Hexagrams 
With a compass, a straight edge, and a pencil, you can make these hexagram designs and many more. Here's how:


1) Use a compass to draw a circle. Keep the compass set at the same position for the next step.  
2) Place the compass point on the edge of the circle and make a faint mark on the edge. Then place your compass point on this mark and make a second mark. Continue around the circle until you have made six marks. They should fit perfectly.  
3) Now you will use the straight edge to connect different points. Draw your lines as faintly as you can, because you will be erasing some of these lines later. First, connect opposite points to make three lines which all cross at the center of the circle. Each line cuts the circle exactly in half at its widest point and is called the diameter of the circle.  
4) Next, connect every other mark to form a large triangle.  
5) Connect the other three marks to form a second, upsidedown triangle.  
6) Mark the six points where the large triangles intersect (cross) the three diameter lines. Then connect every other mark to form a small triangle.  
7) Connect the other three marks to form a small upsidedown triangle.  
Now you have drawn all of the lines needed for making all three hexagram designs at the top of this page. You just need to darken the lines needed for one of the three hexagram designs and erase the remaining pencil lines.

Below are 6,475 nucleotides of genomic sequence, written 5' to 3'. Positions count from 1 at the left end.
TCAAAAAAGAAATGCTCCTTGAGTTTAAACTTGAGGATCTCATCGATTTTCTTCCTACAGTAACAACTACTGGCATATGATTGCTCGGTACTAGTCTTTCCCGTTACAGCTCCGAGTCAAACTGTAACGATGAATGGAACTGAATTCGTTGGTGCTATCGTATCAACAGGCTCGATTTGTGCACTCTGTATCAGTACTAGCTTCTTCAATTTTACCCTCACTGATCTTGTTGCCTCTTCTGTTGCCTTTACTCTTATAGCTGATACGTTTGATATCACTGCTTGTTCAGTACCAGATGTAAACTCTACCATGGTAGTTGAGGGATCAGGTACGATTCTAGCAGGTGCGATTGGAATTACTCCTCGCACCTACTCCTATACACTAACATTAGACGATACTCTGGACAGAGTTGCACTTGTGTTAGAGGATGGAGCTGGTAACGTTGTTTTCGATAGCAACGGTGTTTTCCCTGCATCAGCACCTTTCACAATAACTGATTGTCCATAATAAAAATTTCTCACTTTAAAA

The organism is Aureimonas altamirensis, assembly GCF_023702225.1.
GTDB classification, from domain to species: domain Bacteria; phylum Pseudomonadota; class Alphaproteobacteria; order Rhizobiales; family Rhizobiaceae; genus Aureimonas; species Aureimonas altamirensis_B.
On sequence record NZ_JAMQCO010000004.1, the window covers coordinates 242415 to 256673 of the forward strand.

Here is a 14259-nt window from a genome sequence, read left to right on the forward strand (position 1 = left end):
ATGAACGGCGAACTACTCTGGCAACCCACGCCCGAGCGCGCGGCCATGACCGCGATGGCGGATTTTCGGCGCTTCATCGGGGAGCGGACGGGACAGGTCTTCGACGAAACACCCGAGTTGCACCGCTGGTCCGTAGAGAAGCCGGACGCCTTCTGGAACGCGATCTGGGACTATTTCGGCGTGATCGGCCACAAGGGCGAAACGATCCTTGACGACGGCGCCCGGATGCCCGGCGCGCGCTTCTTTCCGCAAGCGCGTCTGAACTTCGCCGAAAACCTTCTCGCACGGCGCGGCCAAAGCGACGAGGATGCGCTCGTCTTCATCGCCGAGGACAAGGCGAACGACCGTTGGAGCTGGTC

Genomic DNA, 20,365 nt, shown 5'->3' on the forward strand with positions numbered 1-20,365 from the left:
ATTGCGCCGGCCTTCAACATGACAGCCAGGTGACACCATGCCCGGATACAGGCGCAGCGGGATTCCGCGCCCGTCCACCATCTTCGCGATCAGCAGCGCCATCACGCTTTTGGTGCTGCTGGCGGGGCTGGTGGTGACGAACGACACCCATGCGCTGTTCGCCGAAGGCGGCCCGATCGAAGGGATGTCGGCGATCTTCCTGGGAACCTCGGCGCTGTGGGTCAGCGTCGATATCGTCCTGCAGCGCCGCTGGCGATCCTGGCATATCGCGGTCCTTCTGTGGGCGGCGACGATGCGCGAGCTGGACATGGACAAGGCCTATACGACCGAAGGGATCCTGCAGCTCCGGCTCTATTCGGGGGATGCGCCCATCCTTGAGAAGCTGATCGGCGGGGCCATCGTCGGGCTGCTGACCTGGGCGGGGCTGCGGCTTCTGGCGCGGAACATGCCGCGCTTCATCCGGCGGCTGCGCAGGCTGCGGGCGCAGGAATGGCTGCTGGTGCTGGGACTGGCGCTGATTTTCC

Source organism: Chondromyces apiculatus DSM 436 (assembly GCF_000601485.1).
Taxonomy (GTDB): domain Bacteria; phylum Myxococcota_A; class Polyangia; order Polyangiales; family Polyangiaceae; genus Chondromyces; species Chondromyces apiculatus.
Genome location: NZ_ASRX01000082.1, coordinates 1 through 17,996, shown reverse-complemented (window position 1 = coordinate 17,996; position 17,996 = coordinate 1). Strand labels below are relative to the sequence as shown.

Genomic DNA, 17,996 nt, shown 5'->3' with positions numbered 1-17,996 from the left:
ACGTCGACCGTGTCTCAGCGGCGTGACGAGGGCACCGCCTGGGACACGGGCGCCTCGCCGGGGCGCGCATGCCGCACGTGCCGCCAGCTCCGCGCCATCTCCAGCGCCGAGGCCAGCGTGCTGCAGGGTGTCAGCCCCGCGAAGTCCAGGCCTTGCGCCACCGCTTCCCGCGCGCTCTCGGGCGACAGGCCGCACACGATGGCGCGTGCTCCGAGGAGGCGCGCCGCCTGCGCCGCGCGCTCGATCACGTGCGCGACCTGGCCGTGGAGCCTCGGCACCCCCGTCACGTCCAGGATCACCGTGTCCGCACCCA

8) Use a straight edge and a dark pencil, colored pencil, or pen to trace over just the lines needed for this design (the red lines on each diagram). You may also like to look again at the shapes which form each design at the top of this page.  #1: basic hexagram 

#2: interlocking triangles 
#3: six triangles 

This photo shows the outlines of the six triangles, darkened with straight red lines. Notice how faint the remaining lines are. 9) Erase the faint lines which are not a part of the design. 

Hint: If you like working with a friend, you can take turns: one person holds the straight edge while the other person draws the lines. That way both of you can make sure the faint lines and the darkened lines are placed exactly right. (It's a little tricky when you are figuring out which lines to darken!)  


Emily and Fatso are very proud of their hexagram!  
Extra Challenge: Can you think of some other ways to outline and color to make a different kind of hexagram design? For instance, the three hexagrams pictured at the top of this page all have empty centers. Can you create a design which uses some or all of the tiny shapes in the center? Can you and your friends or classmates each create a unique design? How many lines of symmetry does your design have? 
© copyright 2001  by Wendy Petti of Math Cats. All Rights Reserved.